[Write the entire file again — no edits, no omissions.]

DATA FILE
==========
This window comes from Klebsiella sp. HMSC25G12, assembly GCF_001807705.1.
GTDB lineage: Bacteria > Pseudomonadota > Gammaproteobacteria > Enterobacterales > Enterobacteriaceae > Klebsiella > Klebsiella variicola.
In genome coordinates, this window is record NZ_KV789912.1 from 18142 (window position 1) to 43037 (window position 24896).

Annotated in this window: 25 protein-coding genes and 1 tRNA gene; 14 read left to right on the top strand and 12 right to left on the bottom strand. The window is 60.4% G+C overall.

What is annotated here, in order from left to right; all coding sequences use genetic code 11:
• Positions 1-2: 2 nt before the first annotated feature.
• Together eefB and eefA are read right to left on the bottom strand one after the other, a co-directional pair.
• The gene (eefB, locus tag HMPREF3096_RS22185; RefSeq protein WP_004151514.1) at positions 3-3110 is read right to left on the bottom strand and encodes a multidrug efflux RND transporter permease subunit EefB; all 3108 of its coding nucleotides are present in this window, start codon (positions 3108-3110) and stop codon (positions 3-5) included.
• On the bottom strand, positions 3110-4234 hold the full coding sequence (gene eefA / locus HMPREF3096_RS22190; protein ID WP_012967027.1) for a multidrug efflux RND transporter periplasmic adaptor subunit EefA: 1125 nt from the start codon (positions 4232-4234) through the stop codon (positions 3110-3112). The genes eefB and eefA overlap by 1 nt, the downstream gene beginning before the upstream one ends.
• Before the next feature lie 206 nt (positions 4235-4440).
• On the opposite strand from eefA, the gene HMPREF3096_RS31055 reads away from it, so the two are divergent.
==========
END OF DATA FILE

This window comes from Klebsiella sp. HMSC25G12, assembly GCF_001807705.1.
GTDB lineage: Bacteria > Pseudomonadota > Gammaproteobacteria > Enterobacterales > Enterobacteriaceae > Klebsiella > Klebsiella variicola.
In genome coordinates, this window is record NZ_KV789912.1 from 18142 (window position 1) to 43037 (window position 24896).

Annotated in this window: 25 protein-coding genes and 1 tRNA gene; 14 read left to right on the top strand and 12 right to left on the bottom strand. The window is 60.4% G+C overall.

What is annotated here, in order from left to right; all coding sequences use genetic code 11:
• Positions 1-2: 2 nt before the first annotated feature.
• Together eefB and eefA are read right to left on the bottom strand one after the other, a co-directional pair.
• The gene (eefB, locus tag HMPREF3096_RS22185; RefSeq protein WP_004151514.1) at positions 3-3110 is read right to left on the bottom strand and encodes a multidrug efflux RND transporter permease subunit EefB; all 3108 of its coding nucleotides are present in this window, start codon (positions 3108-3110) and stop codon (positions 3-5) included.
• On the bottom strand, positions 3110-4234 hold the full coding sequence (gene eefA / locus HMPREF3096_RS22190; protein ID WP_012967027.1) for a multidrug efflux RND transporter periplasmic adaptor subunit EefA: 1125 nt from the start codon (positions 4232-4234) through the stop codon (positions 3110-3112). The genes eefB and eefA overlap by 1 nt, the downstream gene beginning before the upstream one ends.
• Before the next feature lie 206 nt (positions 4235-4440).
• On the opposite strand from eefA, the gene HMPREF3096_RS31055 reads away from it, so the two are divergent.